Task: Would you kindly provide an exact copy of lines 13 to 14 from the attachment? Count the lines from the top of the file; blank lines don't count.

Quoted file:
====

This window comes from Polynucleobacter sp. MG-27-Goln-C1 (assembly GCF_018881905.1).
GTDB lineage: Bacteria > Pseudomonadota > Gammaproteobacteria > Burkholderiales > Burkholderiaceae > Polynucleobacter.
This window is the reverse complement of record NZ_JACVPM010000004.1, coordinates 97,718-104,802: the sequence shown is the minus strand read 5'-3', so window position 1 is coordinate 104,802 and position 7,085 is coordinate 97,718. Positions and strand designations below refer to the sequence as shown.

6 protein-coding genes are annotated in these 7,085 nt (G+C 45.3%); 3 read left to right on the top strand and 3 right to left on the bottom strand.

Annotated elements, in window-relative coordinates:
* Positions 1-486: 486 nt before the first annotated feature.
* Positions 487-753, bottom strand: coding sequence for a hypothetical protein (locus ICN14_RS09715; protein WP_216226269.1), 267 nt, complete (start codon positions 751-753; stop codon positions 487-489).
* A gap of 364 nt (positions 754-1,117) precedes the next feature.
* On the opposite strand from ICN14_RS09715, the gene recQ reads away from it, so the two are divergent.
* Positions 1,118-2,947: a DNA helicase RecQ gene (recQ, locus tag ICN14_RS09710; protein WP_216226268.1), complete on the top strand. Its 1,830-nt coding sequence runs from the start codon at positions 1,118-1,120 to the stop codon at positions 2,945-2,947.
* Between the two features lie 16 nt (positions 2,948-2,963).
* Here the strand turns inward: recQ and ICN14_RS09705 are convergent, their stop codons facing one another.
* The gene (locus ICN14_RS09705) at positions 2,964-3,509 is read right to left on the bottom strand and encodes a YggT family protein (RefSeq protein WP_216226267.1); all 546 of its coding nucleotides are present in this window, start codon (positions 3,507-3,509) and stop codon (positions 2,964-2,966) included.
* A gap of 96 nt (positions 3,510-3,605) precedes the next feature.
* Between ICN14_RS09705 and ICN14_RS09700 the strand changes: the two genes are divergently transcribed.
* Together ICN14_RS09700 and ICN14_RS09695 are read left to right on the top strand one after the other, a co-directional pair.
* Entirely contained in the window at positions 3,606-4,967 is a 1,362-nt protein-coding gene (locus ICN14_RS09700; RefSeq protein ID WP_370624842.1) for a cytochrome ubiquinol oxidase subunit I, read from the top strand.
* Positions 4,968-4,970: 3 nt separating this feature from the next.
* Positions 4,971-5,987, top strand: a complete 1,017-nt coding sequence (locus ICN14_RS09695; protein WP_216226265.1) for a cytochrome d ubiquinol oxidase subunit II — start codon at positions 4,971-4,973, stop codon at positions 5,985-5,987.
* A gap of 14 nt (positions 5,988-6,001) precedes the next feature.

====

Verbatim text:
* The gene (locus ICN14_RS09705) at positions 2,964-3,509 is read right to left on the bottom strand and encodes a YggT family protein (RefSeq protein WP_216226267.1); all 546 of its coding nucleotides are present in this window, start codon (positions 3,507-3,509) and stop codon (positions 2,964-2,966) included.
* A gap of 96 nt (positions 3,510-3,605) precedes the next feature.